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NEWS: Ignatieff fails to recognize the right to water

Michael Ignatieff

In Winnipeg today, Liberal leader Michael Ignatieff failed to support the need to recognize the right to water in Canada. The Vancouver Sun reports, “While the Liberal leader did not directly address a question about whether Canada should support a United Nations effort to declare access to water a basic human right, he acknowledged that Canada has some international responsibilities.” This is unacceptable.

Why would Ignatieff not answer the question directly when:

– On July 28, 2010, the right to water and sanitation was recognized by the United Nations General Assembly, and on October 1, 2010 the UN Human Rights Council affirmed that the right to water and sanitation is contained in existing human rights treaties and is therefore legally binding and equal to all other human rights;

– An Environics Research poll commissioned by the Council of Canadians – and released this World Water Day – indicated that 73 per cent of Canadians want the Harper government to recognize the human right to clean and safe water and sanitation;

– At their May 2009 convention in Vancouver, the Liberals passed a resolution stating they would, ‘enshrine water as a human right to ensure that all people living in Canada are legally entitled to safe, clean, drinking water and water for sanitation in sufficient quantities’;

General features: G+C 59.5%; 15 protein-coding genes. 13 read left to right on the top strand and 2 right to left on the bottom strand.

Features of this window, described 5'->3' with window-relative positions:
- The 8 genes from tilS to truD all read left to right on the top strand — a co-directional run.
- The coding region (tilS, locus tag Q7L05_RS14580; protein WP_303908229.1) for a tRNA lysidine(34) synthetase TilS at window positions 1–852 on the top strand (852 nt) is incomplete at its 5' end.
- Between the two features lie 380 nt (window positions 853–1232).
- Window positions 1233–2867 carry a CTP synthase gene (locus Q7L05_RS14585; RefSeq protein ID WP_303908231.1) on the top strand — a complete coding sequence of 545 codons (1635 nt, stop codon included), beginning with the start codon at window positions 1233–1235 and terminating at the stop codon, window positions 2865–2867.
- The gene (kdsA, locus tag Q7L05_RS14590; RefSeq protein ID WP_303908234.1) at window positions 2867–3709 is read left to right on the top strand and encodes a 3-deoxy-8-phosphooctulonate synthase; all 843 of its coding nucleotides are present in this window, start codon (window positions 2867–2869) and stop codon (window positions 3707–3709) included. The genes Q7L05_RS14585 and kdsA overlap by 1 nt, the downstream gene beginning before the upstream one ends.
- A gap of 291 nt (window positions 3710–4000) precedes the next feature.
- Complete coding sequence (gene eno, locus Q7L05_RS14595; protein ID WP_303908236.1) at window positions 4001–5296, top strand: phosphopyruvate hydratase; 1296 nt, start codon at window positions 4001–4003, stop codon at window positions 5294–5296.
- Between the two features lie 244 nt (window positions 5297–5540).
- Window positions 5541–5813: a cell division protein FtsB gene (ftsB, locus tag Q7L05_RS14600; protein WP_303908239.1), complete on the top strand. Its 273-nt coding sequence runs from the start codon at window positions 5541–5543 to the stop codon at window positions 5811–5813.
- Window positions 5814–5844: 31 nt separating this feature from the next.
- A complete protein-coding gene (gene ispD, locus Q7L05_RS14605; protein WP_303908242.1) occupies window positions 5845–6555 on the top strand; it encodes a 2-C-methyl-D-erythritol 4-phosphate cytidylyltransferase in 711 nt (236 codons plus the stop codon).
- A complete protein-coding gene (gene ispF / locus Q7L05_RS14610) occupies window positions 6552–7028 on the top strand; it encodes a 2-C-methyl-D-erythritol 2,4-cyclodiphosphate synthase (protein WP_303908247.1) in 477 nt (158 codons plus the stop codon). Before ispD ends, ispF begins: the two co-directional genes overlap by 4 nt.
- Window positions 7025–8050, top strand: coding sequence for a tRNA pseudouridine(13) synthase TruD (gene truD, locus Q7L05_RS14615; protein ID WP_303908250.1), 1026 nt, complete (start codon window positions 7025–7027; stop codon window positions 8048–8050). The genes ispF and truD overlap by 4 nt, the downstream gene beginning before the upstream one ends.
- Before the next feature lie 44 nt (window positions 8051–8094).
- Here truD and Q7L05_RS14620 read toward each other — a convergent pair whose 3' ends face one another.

– Organizations including the Council of Canadians, Amnesty International and the Assembly of First Nations have called for the parties to speak to and recognize the right to water and sanitation this federal election.

Additionally, the Winnipeg Free Press reports, “A Liberal government would invest $225 million over the next two years on a Canadian freshwater strategy. Liberal leader Michael Ignatieff made the announcement at a news conference this morning in Winnipeg. He said the strategy would focus on risk prevention and flood mitigation. It would also deal with such issues as groundwater contamination, water consumption and involve supports to clean up Lake Winnipeg.”

The Toronto Star adds, “The Liberal plan also calls for restoring degraded and threatened areas across the Great Lakes and St. Lawrence regions. Ignatieff said this includes removing invasive species and improving water quality. He said he is ‘very struck’ how strongly Canadians are opposed to the bulk export of fresh water from Canada but adds Canada can do its part to help other countries maximize their water supplies. ‘There is very substantial objection to bulk water exports. But that doesn’t mean we don’t have obligations to countries that are water short. I would like our country to be the world export on fresh water and work with developing nations around the world to harness their fresh water resources everywhere. It would be great for Canada to be the water country,’ he said.”

The Vancouver Sun adds, “Ignatieff (today) touted a national freshwater strategy that would also close the door to bulk water exports. …Ignatieff said a new strategy – part of a two-year, $225-million plan – would consist of working with scientists and local governments to analyze all aspects of the problem, including the impact of climate change. …He said he’d like the country to be a global leader as an international freshwater export that helps developing nations harness their own resources. And he indicated this would not lead to Canadian bulk water exports.”

The news reports do not indicate whether Ignatieff would be willing to call for the renegotiation of NAFTA to remove water as required to effectively ban the threat of water exports. Given that omission, we presume he is not willing to renegotiate or abrogate NAFTA.

And although both articles quote Ignatieff saying he would like Canada to be an international freshwater “export”, he presumably means “expert” given the phrasing of the quote.